Thursday, December 27, 2007

The Leaden-Eyed

Let not young souls be smothered out before
They do quaint deeds and fully flaunt their pride.
It is the world’s one crime its babes grow dull,
Its poor are ox-like, limp and leaden-eyed.
Not that they starve, but starve so dreamlessly,
Not that they sow, but that they seldom reap,
Not that they serve, but have no gods to serve,
Not that they die, but that they die like sheep.

- Vachel Lindsay

Oh, Salone! It is a sad but frequent saying here in Sierra Leone. It denotes the despair many Sierra Leoneans feel about their beloved country that has fallen into such disrepair. Among currently developing countries, Sierra Leone is interesting if not unique in that it was once the pride of West Africa. It had a railroad that brought agricultural produce and mineral ores from the interior to Freetown, home of one of the largest natural harbors in the worlds. It had paved roads criss-crossing the country. It had universities that attracted the brightest scholars from all over Africa.

Today there are remnants of all of these things, but decades of corrupt government after independence from Britain and the violence of the civil war left little more than remnants. The railroads were stripped, their components sold off for scrap, and their beds turned into automobile roads. Mines lie unworked because the roads are in such terrible states that transporting what is mined is impractical. Vast numbers of people gave up their farms when they were invaded by rebel or government troops and have never returned. Chunks of asphalt jut out in the middle of what are now roads fit only for four-wheel-drive vehicles. The universities are reopened, but most well-educated Sierra Leoneans receive part if not all of their education abroad. Rather than developing, Sierra Leone could more accurately be said to be redeveloping.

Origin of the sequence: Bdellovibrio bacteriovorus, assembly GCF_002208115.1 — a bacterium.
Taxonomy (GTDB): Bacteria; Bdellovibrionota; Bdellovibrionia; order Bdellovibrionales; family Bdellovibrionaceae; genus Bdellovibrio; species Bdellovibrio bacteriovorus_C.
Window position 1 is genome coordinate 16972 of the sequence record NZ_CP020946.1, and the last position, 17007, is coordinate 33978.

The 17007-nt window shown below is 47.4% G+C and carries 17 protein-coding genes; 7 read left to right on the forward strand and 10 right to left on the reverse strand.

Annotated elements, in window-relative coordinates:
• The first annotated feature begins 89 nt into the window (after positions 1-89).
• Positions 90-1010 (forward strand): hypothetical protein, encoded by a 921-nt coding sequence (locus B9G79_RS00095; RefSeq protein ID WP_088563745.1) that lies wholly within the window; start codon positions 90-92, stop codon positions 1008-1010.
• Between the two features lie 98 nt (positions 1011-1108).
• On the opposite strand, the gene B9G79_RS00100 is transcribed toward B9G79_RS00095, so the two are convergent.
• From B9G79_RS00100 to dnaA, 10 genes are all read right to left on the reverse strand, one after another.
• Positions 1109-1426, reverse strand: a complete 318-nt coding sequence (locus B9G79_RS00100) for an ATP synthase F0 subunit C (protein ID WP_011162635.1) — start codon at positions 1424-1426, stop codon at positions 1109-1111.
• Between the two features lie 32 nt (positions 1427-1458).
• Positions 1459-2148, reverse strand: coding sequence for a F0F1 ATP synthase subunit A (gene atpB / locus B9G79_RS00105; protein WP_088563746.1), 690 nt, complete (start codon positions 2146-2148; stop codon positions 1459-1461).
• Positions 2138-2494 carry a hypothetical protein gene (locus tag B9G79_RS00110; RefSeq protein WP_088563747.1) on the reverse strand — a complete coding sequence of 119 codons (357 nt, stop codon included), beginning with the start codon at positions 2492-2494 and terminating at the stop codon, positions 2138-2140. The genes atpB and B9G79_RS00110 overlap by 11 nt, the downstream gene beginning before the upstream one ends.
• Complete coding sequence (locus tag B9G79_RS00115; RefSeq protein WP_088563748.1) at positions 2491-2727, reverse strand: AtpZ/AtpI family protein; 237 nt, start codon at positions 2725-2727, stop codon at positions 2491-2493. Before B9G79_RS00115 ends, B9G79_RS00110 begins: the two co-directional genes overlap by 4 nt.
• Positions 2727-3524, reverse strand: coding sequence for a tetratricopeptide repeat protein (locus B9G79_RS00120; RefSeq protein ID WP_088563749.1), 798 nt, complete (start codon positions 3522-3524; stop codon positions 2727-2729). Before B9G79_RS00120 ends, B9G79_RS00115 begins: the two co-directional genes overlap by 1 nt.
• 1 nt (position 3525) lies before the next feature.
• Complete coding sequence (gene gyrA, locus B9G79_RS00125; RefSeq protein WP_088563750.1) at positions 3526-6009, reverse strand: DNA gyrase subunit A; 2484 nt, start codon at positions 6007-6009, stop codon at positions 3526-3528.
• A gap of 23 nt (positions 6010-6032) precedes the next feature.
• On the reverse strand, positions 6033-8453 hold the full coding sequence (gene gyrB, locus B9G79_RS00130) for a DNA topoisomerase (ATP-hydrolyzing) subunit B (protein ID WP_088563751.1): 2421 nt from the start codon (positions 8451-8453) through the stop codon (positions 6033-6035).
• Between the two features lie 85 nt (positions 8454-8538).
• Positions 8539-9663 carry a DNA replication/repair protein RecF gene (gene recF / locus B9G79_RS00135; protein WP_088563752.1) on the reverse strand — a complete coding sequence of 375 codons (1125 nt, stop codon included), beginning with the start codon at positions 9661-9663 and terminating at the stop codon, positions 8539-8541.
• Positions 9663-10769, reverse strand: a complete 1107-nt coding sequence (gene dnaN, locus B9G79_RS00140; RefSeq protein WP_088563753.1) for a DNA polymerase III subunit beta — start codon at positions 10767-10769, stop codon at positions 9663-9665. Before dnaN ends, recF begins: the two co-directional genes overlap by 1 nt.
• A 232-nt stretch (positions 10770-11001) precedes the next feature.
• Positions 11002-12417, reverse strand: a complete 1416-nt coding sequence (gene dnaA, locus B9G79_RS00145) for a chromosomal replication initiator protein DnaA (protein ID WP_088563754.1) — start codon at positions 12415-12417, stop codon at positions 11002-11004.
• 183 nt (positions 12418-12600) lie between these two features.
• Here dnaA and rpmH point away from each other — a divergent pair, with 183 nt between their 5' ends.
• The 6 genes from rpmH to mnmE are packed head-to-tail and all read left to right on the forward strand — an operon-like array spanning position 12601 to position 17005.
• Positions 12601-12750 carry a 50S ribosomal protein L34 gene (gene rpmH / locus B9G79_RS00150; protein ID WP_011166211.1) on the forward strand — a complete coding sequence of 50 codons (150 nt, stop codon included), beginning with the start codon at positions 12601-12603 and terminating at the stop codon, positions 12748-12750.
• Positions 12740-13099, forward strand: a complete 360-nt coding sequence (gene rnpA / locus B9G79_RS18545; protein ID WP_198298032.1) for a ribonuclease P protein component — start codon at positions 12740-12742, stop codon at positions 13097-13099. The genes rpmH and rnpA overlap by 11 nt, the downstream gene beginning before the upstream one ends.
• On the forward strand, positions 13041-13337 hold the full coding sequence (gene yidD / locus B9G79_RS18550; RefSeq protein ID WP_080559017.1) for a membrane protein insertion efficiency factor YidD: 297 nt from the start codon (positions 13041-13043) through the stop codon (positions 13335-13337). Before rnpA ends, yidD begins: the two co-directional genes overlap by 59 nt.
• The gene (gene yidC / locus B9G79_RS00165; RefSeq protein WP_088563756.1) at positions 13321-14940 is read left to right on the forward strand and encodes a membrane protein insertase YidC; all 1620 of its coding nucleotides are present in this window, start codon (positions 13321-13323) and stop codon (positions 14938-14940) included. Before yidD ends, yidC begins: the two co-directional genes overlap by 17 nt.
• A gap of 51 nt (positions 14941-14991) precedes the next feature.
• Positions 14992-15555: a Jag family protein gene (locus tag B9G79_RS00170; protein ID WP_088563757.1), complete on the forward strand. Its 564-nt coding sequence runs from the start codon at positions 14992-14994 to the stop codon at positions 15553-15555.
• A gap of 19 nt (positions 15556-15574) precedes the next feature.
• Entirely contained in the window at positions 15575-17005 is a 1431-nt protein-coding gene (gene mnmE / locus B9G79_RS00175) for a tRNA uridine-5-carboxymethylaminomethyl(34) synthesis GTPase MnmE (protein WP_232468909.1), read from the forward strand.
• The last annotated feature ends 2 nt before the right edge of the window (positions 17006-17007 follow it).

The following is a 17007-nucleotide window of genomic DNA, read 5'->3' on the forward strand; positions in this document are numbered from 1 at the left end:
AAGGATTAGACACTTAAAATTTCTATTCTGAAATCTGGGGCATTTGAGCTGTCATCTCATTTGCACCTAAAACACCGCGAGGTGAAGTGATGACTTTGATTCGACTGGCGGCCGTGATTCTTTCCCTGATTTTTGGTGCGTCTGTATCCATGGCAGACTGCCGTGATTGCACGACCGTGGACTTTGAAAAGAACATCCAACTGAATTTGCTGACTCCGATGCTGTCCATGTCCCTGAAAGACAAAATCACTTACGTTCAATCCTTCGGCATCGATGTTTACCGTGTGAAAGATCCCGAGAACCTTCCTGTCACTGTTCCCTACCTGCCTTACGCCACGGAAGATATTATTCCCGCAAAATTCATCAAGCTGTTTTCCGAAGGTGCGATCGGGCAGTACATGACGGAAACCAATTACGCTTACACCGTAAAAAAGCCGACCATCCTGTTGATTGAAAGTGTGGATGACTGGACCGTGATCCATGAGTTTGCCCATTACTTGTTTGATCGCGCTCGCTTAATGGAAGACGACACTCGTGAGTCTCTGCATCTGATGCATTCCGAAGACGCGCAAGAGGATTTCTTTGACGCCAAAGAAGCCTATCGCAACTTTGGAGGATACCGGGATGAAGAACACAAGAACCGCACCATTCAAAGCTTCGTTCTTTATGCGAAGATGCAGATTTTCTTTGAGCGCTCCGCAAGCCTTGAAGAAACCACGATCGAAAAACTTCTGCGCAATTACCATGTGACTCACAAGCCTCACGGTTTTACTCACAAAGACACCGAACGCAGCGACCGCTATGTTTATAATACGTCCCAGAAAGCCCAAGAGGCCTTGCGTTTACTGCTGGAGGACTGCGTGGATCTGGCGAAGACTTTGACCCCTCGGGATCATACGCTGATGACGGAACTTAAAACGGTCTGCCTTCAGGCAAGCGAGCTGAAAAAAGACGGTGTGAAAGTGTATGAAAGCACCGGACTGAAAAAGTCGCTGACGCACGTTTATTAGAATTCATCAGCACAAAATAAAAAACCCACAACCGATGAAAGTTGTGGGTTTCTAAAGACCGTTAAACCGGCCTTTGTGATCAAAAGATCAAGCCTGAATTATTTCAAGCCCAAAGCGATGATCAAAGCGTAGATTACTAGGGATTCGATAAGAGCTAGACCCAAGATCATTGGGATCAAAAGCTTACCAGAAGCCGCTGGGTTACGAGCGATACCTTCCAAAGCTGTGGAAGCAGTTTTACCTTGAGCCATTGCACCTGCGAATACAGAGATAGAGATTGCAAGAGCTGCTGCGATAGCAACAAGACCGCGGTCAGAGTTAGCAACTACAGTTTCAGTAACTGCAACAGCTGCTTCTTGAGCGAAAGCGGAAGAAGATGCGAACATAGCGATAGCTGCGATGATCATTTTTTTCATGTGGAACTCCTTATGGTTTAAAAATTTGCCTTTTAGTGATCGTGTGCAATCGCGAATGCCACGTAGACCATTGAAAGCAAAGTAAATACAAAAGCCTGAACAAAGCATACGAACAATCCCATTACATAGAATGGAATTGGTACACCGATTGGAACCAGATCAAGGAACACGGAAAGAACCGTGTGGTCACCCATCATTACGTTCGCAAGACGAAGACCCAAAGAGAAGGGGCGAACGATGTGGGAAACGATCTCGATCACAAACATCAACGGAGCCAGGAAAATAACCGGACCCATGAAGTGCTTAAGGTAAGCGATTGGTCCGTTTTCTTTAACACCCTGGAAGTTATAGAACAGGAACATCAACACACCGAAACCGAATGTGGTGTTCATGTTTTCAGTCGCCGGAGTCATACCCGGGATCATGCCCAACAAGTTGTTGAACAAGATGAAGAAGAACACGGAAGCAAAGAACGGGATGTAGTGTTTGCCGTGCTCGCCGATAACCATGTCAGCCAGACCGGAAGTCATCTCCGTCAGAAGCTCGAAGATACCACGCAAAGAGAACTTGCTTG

A BBC segment on Christmas Day cited a UN report that named Sierra Leone as the poorest country in the world, with over seventy percent of its population living on less than a dollar a day. Several local people here said they believed this figure was an exaggeration, probably resulting from a lack of reliable statistics and corrupt government practices that aim to garner as much foreign aid as possible. The country's pervasive poverty mentality was several times identified as the ultimate culprit in this international hoodwinking.

Oh, Salone! What were sources of pride for its people are simply reminders of what they have lost and of the great need that is left behind. These reminders are too weak for many who never really benefitted from them to begin with, namely the illiterate from rural backgrounds who understood what they were missing upcountry only once they arrived in Freetown and saw their foreign-educated compatriots driving luxury cars and watching satellite TV from the comfort of their air-conditioned homes. But not everyone reacted in the same way.

Of those who have crowded into Freetown's limits, many have opted to ride the charity wagon. They are the one's begging on the streets, hanging out on the curbs, sleeping on the beaches. They tend to see children as income earners and keep their children out of school. Others have started up hundreds if not thousands of small enterprises selling prepared food or sewing school uniforms or building charcoal stoves, often with the help of NGO-supported programs. They insist that their children stay at home to study after school instead of heading to the market to earn a few thousand leones. Still others opted either to stay upcountry or to return after the war. There life is simpler. Temptations of consumer goods are fewer. The air is cleaner. The land is lush with rainforest and grassland high up in the mountains. I have heard that schools are being built in some of these areas, and that where possible these parents, especially those from tribes in the south and east of the country, send their children to school.

One cannot tell the the difference between these children by looking at them unless of course the child is trying to sell you a tiny cup of peanuts or a plastic bag of colored, sugary water or is wearing one of the brightly colored cotton uniforms of a local government or private school. If young enough, even the most badly exploited child will still not know enough to feel sorry for himself or not to play around when the chance arises. They have not yet been convinced that their futures are dependent on the charity of others. It is for this reason that keeping these children in school is vital to a future of self-sustainability in Sierra Leone as they are the ones whose quaint deeds and pride will form such a society of self-reliant individuals.

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